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Weight loss drugs- The hype and the facts

Authors: Praveen Sundar, Erik Schraga, MD


You can’t turn on the TV or open social media lately without hearing about the latest trend in weight loss, namely the GLP-1 RAs including Weygovy and Ozempic. Though these articles have thus far focused on the world of emergency medicine and urgent care, the questions and concerns about these medications have become pervasive throughout the medical field.



GLP-1 receptor agonists (GLP-1 RAs) are a relatively novel medication meant primarily to treat type 2 diabetes. However, the class of medications has been in extraordinarily high demand lately due to the secondary effect of weight loss. Even those without diabetes are finding that the medication can result in significant weight reduction without causing low blood sugar. The majority of these agents are given via injection, with the most common drugs being dulaglutide (Trulicity), semaglutide (Ozempic, Wegovy), and liraglutide (Victoza, Saxenda). Semaglutide (Rybelsus) is taken orally but with concern of lower effectiveness.

Weight loss medications (credit:


GLP-1 RAs function by mimicking the action of the human hormone GLP-1, which stimulatesinsulin production after eating and helps prevent spikes in blood sugar in diabetics. It is not clearly established how it results in weight loss, particularly in non-diabetics, but the likely explanation is that it helps to “delay gastric emptying,” thereby keeping the individual from feeling hungry. It is also shown to alter pancreatic activity to aid in the maintenance of blood sugar levels via insulin secretion. (1,2)

While GLP-1 RAs are mainly intended for type 2 diabetics, many non-diabetic patients have been using the drug for weight loss. The Mayo Clinic has found that various GLP-1 RAs can cause weight loss between 15.8 pounds and 33.7 pounds depending on the agent and starting weight. (3)


The most common gastrointestinal side effects of GLP-1 RAs include nausea, vomiting, diarrhea, and abdominal pain. Starting at low dose and increasing gradually to an effective dose has been shown to reduce the potential for side effects.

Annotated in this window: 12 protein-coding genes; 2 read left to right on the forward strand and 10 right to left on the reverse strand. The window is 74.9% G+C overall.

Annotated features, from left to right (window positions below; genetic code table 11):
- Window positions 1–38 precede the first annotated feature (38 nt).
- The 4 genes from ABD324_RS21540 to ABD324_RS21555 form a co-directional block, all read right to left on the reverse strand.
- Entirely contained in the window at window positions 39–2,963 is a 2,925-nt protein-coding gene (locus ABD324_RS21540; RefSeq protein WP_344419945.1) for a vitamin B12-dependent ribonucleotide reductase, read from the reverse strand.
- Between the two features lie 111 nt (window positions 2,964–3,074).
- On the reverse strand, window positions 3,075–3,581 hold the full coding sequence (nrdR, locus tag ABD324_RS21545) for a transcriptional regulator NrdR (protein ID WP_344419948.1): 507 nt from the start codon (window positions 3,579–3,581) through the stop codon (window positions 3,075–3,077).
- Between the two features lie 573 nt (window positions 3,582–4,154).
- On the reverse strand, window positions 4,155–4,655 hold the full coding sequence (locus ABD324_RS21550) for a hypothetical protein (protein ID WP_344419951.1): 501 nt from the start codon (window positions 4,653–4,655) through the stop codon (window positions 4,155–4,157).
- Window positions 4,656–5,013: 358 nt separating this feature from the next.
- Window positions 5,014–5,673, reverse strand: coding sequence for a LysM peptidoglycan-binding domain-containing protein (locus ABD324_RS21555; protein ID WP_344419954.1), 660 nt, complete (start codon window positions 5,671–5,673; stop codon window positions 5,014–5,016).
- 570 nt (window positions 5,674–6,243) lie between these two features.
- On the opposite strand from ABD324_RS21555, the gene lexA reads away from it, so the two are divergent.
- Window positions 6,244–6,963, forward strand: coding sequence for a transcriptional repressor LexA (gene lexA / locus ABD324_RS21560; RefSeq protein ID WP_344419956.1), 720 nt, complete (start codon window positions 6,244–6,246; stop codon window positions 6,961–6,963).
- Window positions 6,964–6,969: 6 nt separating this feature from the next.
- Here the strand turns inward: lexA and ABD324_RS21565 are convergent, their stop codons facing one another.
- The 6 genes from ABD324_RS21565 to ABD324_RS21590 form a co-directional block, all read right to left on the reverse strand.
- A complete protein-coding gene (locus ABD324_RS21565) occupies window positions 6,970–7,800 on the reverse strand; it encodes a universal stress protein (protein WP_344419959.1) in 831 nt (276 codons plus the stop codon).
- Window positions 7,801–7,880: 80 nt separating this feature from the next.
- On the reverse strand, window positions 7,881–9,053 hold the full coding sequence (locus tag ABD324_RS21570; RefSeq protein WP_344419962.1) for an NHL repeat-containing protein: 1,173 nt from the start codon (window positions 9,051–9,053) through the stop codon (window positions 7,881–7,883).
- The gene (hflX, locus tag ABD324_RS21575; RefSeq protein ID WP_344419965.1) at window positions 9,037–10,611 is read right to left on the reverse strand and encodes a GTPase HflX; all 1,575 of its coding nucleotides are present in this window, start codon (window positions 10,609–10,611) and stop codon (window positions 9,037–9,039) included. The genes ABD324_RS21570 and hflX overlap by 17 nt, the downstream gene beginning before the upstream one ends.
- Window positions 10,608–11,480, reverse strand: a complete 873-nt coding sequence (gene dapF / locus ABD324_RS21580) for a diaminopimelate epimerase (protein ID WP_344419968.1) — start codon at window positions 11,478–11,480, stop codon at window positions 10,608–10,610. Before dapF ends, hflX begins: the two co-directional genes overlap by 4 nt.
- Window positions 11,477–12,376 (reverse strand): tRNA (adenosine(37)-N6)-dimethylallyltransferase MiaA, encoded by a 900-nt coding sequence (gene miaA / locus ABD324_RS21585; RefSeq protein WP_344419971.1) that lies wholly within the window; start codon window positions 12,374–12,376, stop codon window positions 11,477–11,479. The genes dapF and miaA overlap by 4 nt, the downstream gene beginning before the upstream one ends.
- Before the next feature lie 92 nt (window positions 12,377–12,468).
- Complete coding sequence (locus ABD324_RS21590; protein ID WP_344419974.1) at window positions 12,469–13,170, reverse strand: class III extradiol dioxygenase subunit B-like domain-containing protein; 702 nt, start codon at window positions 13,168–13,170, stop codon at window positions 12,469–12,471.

• Nausea and diarrhea were common with more than 10% incidence (4)
  • Vomiting, constipation, abdominal pain, and dyspepsia had between 1% and 10% incidence (4)
  • Abdominal symptoms decrease after prolonged durations of treatment.
  • GLP-1 use has also been linked with mildly increased heart rates, but is not linked with major cardiovascular events (4)
  • Erythema (reddening of the skin), rash, and itching at the injection site are also prevalent, based on drug type and dosing schedules (4)


While many GLP-1 RAs do help with weight loss, in the American market there are only two currently approved GLP-1 RAs FDA approved solely for weight loss: Saxenda and Wegovy. Both of these medications have been shown to be “twice as effective as older weight-loss drugs.” Saxenda and Wegovy have the identical ingredient to their diabetes counterpart (Victoza and Ozempic, respectively), but are dosed in a higher amounts. It should also be noted that “off-label” use of a medication not intended by FDA approval is a very common and accepted practice in the medical field.


Cost remains the primary limitation for use of GLP-1 RAs. Insurance companies are declining to cover the use of these drugs for solely weight loss, as obesity is seen as a “lifestyle byproduct” rather than a disease.5 GLP-1 RAs are covered by insurance only if their intended use is to treat type 2 diabetes. Even for these patients there are often limitations with requirement of a trial of a less expensive medication first. Those who chose to pay out of pocket for medications such as Wegovy or Saxenda often have to pay upwards of $1,000 per month, though some pharmaceutical companies and pharmacies offer discounts to bring the price down to $700-800.


(SC refers to intake via subcutaneous injections, while PO refers to intake via oral pills)

Based on data collected by Trujillo et al., drugs like semaglutide (Ozempic, Wegovy) and liraglutide (Victoza, Saxenda) provide both the highest effect in aiding in type 2 diabetes and weight loss.

Both figures taken from Trujillo et al. 


While production of the drug Wegovy was severely limited in 2022 and prevented numerous patients from receiving their doses, Novo Nordisk (Wegovy manufacturer) reports that they don’t foresee that problem in 2023. They claim to have increased their production capacity and are “closely monitoring prescribing trends and assessing demand.”6 Although not specifically approved for weight loss, Ozempic, has been commonly prescribed for weight loss and at this time is widely available. The ethical concern of taking a medication intended to reduce the serious effects of type 2 diabetes has been raised. If there were to be a shortage of Ozempic, those in need may not have access to the drug due to others using it for weight loss. Careful consideration must then be taken by weight loss patients during times of limited supply, reserving it for those most in need.


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